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1 August 2004 Glycolysis Plays a Major Role for Adenosine Triphosphate Supplementation in Mouse Sperm Flagellar Movement
Chinatsu Mukai, Makoto Okuno
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The mammalian sperm must be highly motile for a long time to fertilize a egg. It has been supposed that ATP required for sperm flagellar movement depends predominantly on mitochondrial respiration. We assessed the contribution of mitochondrial respiration to mouse sperm motility. Mouse sperm maintained vigorous motility with high beat frequency in an appropriate solution including a substrate such as glucose. The active sperm contained a large amount of ATP. When carbonyl cyanide m-chlorophenylhydrazone (CCCP) was applied to suppress the oxidative phosphorylation in mitochondria, the vigorous motility was maintained and the amount of ATP was kept at the equivalent level to that without CCCP. When pyruvate or lactate was provided instead of glucose, both sperm motility and the amount of ATP were high. However, they were drastically decreased when oxidative phosphorylation was suppressed by addition of CCCP. We also found that sperm motility could not be maintained in the presence of respiratory substrates when glycolysis was suppressed. 2-Deoxy-d-glucose (DOG) had no effect on mitochondrial respiration assessed by a fluorescent probe, 5,5′,6,6′-tetrachloro-1,1′,3,3′-tetraethylbenzimidazolylcarbocyanine iodide (JC-1), but, it inhibited motility and decreased ATP content when pyruvate or lactate were provided as substrates. The present results suggest that glycolysis has an unexpectedly important role in providing the ATP required for sperm motility throughout the length of the sperm flagellum.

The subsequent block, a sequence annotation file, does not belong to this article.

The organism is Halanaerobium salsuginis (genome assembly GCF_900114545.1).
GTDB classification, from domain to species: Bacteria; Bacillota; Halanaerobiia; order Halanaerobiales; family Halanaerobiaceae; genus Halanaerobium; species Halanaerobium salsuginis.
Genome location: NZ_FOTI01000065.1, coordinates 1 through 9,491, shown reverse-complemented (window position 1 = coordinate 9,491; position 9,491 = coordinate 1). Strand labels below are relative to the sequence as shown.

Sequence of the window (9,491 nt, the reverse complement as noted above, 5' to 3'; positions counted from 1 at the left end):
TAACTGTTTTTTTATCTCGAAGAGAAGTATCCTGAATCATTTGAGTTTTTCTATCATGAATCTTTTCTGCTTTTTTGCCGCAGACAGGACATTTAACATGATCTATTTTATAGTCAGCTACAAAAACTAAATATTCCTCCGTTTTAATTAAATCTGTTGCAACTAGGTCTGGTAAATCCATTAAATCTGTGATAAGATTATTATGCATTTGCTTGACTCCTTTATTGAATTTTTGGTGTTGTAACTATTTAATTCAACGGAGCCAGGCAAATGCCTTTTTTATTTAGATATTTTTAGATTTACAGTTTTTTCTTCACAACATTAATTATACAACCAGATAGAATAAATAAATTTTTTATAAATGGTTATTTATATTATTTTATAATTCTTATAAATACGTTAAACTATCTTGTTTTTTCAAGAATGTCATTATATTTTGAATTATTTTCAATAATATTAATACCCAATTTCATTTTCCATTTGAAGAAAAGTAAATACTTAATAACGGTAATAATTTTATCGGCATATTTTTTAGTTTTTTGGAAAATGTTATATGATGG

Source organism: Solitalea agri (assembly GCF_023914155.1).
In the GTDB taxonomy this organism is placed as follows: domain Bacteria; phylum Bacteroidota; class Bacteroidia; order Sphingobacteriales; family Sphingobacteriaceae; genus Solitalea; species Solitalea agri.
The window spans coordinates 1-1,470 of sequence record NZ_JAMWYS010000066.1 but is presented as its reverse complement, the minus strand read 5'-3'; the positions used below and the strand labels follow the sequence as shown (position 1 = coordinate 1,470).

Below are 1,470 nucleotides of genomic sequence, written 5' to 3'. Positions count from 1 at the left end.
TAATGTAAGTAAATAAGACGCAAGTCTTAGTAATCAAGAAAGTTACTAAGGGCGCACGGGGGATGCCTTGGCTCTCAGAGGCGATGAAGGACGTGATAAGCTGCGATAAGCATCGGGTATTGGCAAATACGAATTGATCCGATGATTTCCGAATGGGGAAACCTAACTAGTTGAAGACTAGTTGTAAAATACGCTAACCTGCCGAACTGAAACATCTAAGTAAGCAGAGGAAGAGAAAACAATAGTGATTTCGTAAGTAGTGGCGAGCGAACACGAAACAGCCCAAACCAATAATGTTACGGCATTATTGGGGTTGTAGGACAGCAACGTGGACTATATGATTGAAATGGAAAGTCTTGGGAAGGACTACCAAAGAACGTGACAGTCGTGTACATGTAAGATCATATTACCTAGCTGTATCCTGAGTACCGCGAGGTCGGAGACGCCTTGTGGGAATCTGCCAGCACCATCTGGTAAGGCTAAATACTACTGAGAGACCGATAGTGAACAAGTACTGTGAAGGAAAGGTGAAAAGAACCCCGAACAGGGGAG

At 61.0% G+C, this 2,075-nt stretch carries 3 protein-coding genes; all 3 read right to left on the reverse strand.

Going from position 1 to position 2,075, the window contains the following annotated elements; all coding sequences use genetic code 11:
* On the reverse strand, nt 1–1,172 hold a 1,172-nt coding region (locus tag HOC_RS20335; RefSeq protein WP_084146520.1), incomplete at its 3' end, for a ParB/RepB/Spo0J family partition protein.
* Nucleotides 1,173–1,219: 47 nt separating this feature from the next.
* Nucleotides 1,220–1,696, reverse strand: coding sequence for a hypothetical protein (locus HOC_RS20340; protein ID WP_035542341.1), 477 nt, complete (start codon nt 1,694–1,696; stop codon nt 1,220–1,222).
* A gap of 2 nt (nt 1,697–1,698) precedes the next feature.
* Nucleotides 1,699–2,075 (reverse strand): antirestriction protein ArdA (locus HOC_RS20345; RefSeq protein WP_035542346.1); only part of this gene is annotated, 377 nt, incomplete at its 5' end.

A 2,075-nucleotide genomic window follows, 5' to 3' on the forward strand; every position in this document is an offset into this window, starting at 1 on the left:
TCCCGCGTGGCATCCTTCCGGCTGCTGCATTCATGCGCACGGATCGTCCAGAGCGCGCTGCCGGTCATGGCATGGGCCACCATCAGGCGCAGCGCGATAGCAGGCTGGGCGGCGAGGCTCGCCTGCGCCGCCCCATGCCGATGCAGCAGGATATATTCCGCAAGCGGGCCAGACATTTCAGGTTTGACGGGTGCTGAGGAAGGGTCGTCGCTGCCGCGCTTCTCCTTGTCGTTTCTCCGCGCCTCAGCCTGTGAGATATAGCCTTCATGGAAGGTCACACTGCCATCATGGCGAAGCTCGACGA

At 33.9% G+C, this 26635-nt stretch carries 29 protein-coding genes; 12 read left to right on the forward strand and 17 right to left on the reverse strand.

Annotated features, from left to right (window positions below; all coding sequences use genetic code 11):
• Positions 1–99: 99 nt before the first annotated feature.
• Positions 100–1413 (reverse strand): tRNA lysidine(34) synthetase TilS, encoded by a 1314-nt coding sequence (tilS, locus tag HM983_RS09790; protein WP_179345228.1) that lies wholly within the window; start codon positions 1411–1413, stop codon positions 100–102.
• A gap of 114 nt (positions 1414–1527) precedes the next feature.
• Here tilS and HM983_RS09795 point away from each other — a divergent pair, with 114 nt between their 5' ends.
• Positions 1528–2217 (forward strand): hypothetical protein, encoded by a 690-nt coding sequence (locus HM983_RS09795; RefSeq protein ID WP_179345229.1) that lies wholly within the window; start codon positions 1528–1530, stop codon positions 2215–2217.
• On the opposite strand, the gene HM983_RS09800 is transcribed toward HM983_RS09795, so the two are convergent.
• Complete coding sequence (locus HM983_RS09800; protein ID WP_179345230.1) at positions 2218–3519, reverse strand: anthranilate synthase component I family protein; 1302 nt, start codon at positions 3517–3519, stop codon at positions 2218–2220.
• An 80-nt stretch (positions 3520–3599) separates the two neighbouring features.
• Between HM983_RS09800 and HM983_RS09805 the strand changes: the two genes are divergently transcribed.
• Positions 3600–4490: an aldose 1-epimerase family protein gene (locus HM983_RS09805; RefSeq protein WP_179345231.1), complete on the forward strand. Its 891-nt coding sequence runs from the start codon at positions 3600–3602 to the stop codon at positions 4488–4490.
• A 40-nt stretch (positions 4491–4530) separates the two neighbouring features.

Chinatsu Mukai and Makoto Okuno "Glycolysis Plays a Major Role for Adenosine Triphosphate Supplementation in Mouse Sperm Flagellar Movement," Biology of Reproduction 71(2), 540-547, (1 August 2004).
Received: 26 December 2003; Accepted: 1 March 2004; Published: 1 August 2004
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